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You are here: Home » Resources » Articles » Baseline Environmental Assessments and Due Care in Michigan

May 20, 2019

Baseline Environmental Assessments and Due Care in Michigan

By Wes Skinner, CHMM


Michigan’s Natural Resources and Environmental Protection Act (Act 451) of 1994 has two sections (Part 201 – Environmental Remediation and Part 213 – Leaking Underground Storage Tanks) that allow new owners or operators to buy property without being liable for cleanup of existing contamination on the property if they conduct a Baseline Environmental Assessment (BEA) and disclose it to the Michigan Department of Environment, Great Lakes and Energy (EGLE).

A BEA is a pre-purchase evaluation of environmental conditions on a parcel, focusing on contamination caused by hazardous substances on the property. The purpose of a BEA is to protect the purchaser and/or operator of the facility from liability from previous owners’ actions and to hold the new owner accountable for future use and contamination.

When do you need a BEA?

A BEA may only be conducted on a parcel that is considered a “Facility” under Part 201 or a “Property” under Part 213 for new owners or operators (or lenders if the facility is in foreclosure). The new owner or operator cannot be responsible for the contamination, and the contamination must have originated on-site.

There are some circumstances where liability is not covered by a BEA. These include impact that goes beyond soil and groundwater (i.e. vapor intrusion), polychlorinated biphenyl (PCB) impact, and other parcel-specific and owner-entity-specific circumstances. A BEA may not provide protection from liability under other state and federal laws, including landfills regulated under Part 115 of Act 451; treatment, storage, and disposal facilities regulated by the federal Resource Conservation and Recovery Act and Part 111 (Hazardous Waste Management) of Act 451; underground storage tank operational requirements under Part 211 of Act 451; and Federal Comprehensive Environmental Response, Compensation, and Liability Act (CERCLA) and Superfund laws (with some exceptions).

How does a BEA work?

In order to file a BEA with EGLE, the following materials are required:
●Current Phase I Environmental Site Assessment (ESA, performed within the last six months)
●Analytical data showing criteria exceedance(s) of contaminant(s) – must be representative of conditions, and must be confirmed through laboratory Quality Assurance/Quality Control documentation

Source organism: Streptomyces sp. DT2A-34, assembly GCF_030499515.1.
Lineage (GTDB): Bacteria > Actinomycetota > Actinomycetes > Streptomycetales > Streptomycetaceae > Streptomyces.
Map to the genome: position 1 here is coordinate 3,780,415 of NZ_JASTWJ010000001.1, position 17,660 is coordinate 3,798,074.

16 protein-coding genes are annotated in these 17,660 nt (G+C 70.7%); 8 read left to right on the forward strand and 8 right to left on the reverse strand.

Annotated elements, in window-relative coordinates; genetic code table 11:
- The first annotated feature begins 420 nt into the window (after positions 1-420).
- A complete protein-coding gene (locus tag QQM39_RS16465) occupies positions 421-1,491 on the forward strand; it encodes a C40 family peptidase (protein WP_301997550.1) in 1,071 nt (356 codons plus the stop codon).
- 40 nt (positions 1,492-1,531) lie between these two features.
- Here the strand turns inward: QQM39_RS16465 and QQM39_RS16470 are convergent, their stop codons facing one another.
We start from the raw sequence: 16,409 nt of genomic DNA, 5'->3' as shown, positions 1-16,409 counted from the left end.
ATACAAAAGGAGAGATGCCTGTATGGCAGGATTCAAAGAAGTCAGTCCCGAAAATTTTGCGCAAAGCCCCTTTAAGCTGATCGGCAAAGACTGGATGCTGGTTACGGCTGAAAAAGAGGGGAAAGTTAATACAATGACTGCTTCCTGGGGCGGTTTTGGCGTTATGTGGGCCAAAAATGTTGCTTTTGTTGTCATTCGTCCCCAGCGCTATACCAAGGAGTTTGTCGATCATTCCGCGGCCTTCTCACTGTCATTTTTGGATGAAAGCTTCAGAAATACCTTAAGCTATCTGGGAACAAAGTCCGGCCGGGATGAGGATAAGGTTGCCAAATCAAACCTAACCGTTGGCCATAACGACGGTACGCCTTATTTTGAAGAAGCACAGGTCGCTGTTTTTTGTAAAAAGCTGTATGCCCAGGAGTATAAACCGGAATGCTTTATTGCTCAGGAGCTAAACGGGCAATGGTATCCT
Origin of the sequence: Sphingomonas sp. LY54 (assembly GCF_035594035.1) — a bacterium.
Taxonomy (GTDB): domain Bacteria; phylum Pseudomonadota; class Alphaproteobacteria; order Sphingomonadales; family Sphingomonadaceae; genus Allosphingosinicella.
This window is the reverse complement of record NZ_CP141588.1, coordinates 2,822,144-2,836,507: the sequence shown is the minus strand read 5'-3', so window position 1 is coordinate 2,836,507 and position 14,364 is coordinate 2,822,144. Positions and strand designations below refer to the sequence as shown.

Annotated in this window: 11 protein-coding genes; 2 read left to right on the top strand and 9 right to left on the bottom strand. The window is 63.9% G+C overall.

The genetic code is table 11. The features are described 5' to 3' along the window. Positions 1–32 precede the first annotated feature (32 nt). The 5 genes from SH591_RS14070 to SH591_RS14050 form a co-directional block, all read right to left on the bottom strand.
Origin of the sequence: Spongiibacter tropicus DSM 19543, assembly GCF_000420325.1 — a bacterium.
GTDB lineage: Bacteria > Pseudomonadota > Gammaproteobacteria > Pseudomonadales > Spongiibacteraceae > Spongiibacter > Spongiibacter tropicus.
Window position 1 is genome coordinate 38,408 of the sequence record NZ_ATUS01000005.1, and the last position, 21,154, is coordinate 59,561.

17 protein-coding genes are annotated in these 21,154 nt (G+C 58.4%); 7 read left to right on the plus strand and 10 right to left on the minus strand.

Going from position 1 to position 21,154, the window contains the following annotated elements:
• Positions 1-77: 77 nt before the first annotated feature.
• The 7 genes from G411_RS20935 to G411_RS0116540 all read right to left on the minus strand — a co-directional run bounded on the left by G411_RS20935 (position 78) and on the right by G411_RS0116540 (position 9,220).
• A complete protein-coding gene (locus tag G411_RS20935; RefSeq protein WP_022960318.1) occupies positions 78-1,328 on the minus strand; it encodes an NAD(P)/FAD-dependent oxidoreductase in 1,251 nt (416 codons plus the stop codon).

●A scaled site plan showing sampling locations
●ALTA Survey and/or legal site description
●BEA submittal form signed by the preparer (your Partner consultant) and an authorized agent of the property owner or operator

Typically, the process begins with your environmental consultant conducting a Phase I ESA and a Phase II ESA, followed by preparation of the BEA in draft form. The BEA will be sent to the client for a review and signature. The form is then submitted to EGLE (most can be done digitally, however some districts will still require a hard copy). Following the completion and acknowledgement of the BEA, it is highly advised that the purchaser have EGLE independently evaluate the BEA and provide a written document stating the buyer is free from environmental liability (this is a separate fee and process).

Practically speaking, the time-frame for the process described above must be conducted before purchase, occupancy or foreclosure, and not later than 45 days thereafter. BEAs must be submitted to EGLE within six months of the date of ownership or operation (tenancy), and copies must also be provided to future owners or operators. Each transactional entity needs their own BEA submittal – the owner, operator, lessee and bank (if it is a foreclosure). Remember, as noted above, there are some important exceptions for liability and protection under certain circumstances.

Partner’s expertise in performing environmental assessments, and expert knowledge of Michigan EGLE compliance requirements, supports the preparation of BEAs that may be used to distinguish existing contamination from future releases.

Due Care Obligations in Michigan

Even if a new owner gets a Baseline Environmental Assessment (followed by acknowledgement from EGLE), that party is still responsible for “Due Care” provisions on a contaminated site. Due Care, defined under Michigan law, describes the actions a person must undertake and are necessary to protect people, ecological and natural resources from exposure to contamination present in soil, groundwater, and subsurface vapors whenever that person has knowledge that their property (owner or operator) is contaminated. To understand the full nature and extent of the contamination (within the bounds of the subject property), Due Care provisions/obligations may sometimes involve additional subsurface investigations.

These actions and responsibilities of the new owner/operator include, but are not limited to, taking precautions to not exacerbate existing contamination, and not change property use in such a way that might increase cleanup costs in the future. Exacerbation means any activity taken by the property owner that may cause contamination to migrate off site, or worsen conditions of the present onsite contamination. Reasonable precautions must be taken against foreseeable action or omission by third parties that may impact future liability. To read more about Due Care obligations and related due diligence considerations, read a recent blog about due diligence in Michigan by Wes Skinner.

It goes without saying that all sites and transactions are unique! To ensure that you properly address any issues and to minimize liability through environmental risk management, reach out to a local Michigan Partner consultant.

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